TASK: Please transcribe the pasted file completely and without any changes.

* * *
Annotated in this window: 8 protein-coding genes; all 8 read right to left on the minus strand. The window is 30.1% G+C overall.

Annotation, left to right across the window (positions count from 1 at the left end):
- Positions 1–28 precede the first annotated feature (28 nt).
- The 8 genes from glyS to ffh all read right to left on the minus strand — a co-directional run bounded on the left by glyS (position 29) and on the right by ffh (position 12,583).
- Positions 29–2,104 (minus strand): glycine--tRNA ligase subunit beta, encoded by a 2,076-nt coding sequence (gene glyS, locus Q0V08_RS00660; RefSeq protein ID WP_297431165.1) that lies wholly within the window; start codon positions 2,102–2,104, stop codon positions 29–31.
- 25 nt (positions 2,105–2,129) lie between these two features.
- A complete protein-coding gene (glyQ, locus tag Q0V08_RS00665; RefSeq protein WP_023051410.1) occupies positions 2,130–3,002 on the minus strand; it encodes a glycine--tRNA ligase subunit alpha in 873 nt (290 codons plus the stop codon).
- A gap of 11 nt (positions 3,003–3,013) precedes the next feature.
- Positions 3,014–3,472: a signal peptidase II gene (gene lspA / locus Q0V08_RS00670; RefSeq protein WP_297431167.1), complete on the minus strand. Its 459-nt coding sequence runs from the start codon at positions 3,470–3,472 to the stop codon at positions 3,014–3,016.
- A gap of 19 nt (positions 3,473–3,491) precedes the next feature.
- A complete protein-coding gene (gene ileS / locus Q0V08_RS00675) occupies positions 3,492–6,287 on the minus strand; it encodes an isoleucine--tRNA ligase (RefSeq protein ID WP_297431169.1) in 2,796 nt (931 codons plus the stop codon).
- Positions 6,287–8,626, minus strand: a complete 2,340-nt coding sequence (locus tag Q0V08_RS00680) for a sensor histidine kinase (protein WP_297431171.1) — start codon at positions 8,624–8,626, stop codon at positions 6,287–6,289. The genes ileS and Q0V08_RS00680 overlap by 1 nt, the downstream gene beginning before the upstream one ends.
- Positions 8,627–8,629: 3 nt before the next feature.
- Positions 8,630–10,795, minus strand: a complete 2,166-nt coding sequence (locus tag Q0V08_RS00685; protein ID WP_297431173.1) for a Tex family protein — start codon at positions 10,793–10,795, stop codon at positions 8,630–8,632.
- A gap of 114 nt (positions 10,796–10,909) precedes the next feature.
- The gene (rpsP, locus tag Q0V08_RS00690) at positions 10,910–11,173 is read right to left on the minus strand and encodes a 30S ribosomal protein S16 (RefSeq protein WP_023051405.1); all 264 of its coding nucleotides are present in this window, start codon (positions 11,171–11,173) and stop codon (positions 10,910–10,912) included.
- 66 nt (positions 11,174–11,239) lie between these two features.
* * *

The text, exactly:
Annotated in this window: 8 protein-coding genes; all 8 read right to left on the minus strand. The window is 30.1% G+C overall.

Annotation, left to right across the window (positions count from 1 at the left end):
- Positions 1–28 precede the first annotated feature (28 nt).
- The 8 genes from glyS to ffh all read right to left on the minus strand — a co-directional run bounded on the left by glyS (position 29) and on the right by ffh (position 12,583).
- Positions 29–2,104 (minus strand): glycine--tRNA ligase subunit beta, encoded by a 2,076-nt coding sequence (gene glyS, locus Q0V08_RS00660; RefSeq protein ID WP_297431165.1) that lies wholly within the window; start codon positions 2,102–2,104, stop codon positions 29–31.
- 25 nt (positions 2,105–2,129) lie between these two features.
- A complete protein-coding gene (glyQ, locus tag Q0V08_RS00665; RefSeq protein WP_023051410.1) occupies positions 2,130–3,002 on the minus strand; it encodes a glycine--tRNA ligase subunit alpha in 873 nt (290 codons plus the stop codon).
- A gap of 11 nt (positions 3,003–3,013) precedes the next feature.
- Positions 3,014–3,472: a signal peptidase II gene (gene lspA / locus Q0V08_RS00670; RefSeq protein WP_297431167.1), complete on the minus strand. Its 459-nt coding sequence runs from the start codon at positions 3,470–3,472 to the stop codon at positions 3,014–3,016.
- A gap of 19 nt (positions 3,473–3,491) precedes the next feature.
- A complete protein-coding gene (gene ileS / locus Q0V08_RS00675) occupies positions 3,492–6,287 on the minus strand; it encodes an isoleucine--tRNA ligase (RefSeq protein ID WP_297431169.1) in 2,796 nt (931 codons plus the stop codon).
- Positions 6,287–8,626, minus strand: a complete 2,340-nt coding sequence (locus tag Q0V08_RS00680) for a sensor histidine kinase (protein WP_297431171.1) — start codon at positions 8,624–8,626, stop codon at positions 6,287–6,289. The genes ileS and Q0V08_RS00680 overlap by 1 nt, the downstream gene beginning before the upstream one ends.
- Positions 8,627–8,629: 3 nt before the next feature.
- Positions 8,630–10,795, minus strand: a complete 2,166-nt coding sequence (locus tag Q0V08_RS00685; protein ID WP_297431173.1) for a Tex family protein — start codon at positions 10,793–10,795, stop codon at positions 8,630–8,632.
- A gap of 114 nt (positions 10,796–10,909) precedes the next feature.
- The gene (rpsP, locus tag Q0V08_RS00690) at positions 10,910–11,173 is read right to left on the minus strand and encodes a 30S ribosomal protein S16 (RefSeq protein WP_023051405.1); all 264 of its coding nucleotides are present in this window, start codon (positions 11,171–11,173) and stop codon (positions 10,910–10,912) included.
- 66 nt (positions 11,174–11,239) lie between these two features.